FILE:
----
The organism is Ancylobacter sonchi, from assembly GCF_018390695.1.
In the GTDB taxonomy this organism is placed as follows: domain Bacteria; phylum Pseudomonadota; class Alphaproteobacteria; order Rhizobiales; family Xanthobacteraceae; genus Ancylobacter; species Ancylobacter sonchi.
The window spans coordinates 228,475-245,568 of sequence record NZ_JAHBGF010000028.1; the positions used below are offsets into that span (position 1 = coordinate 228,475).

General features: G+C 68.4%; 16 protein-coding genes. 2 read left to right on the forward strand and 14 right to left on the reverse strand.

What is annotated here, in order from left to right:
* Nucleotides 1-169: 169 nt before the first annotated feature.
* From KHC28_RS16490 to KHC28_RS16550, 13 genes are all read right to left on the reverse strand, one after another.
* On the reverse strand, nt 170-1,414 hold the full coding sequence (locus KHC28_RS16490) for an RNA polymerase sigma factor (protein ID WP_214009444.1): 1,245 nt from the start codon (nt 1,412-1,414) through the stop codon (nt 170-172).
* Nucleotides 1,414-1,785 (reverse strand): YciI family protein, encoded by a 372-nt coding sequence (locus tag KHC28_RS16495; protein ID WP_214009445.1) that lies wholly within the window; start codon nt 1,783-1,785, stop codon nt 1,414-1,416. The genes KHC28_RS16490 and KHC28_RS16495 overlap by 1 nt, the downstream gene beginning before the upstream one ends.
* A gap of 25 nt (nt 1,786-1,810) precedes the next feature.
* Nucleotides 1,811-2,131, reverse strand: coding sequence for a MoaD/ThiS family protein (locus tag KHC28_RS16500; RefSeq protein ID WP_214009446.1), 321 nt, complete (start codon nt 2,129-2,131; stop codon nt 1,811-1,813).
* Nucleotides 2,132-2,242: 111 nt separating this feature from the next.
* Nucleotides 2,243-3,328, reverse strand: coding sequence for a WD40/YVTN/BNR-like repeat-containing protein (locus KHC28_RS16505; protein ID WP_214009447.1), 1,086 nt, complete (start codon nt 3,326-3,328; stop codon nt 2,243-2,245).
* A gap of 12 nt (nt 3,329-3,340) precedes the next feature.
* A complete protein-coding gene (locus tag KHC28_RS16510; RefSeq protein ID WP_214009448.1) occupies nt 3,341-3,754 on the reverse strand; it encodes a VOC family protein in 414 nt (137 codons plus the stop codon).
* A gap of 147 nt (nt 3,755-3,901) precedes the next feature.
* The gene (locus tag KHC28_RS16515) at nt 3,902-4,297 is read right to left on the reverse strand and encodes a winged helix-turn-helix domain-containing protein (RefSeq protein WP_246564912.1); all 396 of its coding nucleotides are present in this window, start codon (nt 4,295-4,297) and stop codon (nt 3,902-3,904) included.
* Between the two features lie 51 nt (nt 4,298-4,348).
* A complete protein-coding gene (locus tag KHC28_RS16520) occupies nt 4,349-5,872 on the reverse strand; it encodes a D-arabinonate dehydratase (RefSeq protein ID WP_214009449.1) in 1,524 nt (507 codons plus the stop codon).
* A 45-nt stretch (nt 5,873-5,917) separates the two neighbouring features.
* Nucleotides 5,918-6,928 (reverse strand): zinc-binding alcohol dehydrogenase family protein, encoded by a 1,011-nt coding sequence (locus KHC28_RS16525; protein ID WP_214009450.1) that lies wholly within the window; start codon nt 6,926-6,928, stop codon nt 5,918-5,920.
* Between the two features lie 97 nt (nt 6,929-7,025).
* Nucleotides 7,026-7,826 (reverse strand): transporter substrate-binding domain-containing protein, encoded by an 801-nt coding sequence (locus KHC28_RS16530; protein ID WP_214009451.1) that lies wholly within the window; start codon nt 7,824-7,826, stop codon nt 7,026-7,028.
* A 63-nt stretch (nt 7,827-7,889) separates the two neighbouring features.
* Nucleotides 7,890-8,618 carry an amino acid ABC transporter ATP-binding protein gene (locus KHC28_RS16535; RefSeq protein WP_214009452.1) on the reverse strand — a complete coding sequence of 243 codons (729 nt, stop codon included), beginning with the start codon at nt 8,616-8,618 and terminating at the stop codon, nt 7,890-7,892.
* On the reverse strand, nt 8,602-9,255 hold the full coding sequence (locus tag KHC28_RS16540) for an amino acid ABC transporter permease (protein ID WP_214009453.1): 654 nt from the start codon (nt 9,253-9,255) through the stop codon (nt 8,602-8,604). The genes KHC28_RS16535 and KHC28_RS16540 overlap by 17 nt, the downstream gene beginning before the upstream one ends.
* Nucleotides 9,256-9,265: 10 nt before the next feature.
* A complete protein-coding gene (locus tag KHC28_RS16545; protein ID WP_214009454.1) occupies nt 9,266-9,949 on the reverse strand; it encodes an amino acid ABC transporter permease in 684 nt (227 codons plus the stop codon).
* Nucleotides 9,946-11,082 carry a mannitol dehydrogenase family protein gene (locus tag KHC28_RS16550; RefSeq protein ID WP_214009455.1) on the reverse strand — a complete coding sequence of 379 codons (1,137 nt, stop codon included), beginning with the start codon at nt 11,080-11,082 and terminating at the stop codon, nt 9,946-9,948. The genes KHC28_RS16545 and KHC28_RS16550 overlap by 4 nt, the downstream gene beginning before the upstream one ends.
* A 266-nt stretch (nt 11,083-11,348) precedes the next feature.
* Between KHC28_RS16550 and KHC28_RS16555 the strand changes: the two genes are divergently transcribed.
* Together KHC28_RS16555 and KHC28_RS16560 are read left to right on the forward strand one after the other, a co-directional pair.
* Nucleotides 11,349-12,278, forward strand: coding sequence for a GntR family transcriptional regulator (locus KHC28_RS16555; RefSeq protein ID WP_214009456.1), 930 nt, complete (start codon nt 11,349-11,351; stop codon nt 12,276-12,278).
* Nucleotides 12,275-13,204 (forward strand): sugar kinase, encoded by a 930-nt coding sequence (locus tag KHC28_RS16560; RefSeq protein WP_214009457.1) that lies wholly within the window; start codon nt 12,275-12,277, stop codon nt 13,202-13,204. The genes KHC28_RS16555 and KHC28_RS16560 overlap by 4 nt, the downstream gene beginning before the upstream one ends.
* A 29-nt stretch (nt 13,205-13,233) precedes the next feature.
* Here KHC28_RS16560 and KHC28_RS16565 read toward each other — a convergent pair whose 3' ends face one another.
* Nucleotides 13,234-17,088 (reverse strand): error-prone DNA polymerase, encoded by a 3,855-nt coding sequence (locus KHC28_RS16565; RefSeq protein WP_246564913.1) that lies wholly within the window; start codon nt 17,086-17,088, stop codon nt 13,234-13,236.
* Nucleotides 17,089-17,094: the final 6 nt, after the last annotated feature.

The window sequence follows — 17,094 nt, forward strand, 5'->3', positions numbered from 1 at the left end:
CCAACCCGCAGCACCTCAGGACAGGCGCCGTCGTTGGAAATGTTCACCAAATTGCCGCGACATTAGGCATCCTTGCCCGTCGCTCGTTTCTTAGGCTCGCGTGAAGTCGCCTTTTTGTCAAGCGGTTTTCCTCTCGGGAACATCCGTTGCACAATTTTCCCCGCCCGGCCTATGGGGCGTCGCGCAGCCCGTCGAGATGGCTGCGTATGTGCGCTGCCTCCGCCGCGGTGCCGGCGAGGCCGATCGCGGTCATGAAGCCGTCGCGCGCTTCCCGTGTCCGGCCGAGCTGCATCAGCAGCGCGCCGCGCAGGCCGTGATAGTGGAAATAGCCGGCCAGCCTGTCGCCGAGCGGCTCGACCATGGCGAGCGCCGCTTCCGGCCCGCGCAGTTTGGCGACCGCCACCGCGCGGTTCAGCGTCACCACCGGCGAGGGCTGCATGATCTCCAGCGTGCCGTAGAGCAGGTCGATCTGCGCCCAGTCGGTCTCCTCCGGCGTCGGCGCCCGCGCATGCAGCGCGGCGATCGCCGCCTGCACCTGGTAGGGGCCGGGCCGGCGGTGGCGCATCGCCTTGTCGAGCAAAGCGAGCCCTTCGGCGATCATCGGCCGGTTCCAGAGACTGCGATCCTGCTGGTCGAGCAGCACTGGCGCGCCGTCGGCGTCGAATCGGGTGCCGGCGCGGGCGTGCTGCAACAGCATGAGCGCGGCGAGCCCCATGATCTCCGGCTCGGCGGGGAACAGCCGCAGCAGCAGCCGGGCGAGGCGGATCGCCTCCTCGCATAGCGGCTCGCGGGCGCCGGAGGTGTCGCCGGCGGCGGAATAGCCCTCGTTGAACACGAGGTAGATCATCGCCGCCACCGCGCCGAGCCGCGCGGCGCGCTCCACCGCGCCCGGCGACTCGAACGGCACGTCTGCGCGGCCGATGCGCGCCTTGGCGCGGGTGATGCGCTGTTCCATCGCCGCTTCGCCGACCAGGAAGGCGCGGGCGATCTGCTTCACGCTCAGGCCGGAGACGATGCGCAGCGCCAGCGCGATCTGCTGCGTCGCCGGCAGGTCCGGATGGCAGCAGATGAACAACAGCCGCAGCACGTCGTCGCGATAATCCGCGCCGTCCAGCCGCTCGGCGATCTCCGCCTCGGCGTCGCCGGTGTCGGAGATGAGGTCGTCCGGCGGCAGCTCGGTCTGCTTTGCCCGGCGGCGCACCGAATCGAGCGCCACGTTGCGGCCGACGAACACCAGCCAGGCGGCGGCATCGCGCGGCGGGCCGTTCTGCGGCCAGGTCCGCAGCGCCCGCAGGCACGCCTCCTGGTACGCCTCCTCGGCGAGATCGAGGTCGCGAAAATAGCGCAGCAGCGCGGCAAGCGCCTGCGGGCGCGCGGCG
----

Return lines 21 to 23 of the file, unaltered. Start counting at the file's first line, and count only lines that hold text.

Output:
* Nucleotides 5,918-6,928 (reverse strand): zinc-binding alcohol dehydrogenase family protein, encoded by a 1,011-nt coding sequence (locus KHC28_RS16525; protein ID WP_214009450.1) that lies wholly within the window; start codon nt 6,926-6,928, stop codon nt 5,918-5,920.
* Between the two features lie 97 nt (nt 6,929-7,025).
* Nucleotides 7,026-7,826 (reverse strand): transporter substrate-binding domain-containing protein, encoded by an 801-nt coding sequence (locus KHC28_RS16530; protein ID WP_214009451.1) that lies wholly within the window; start codon nt 7,824-7,826, stop codon nt 7,026-7,028.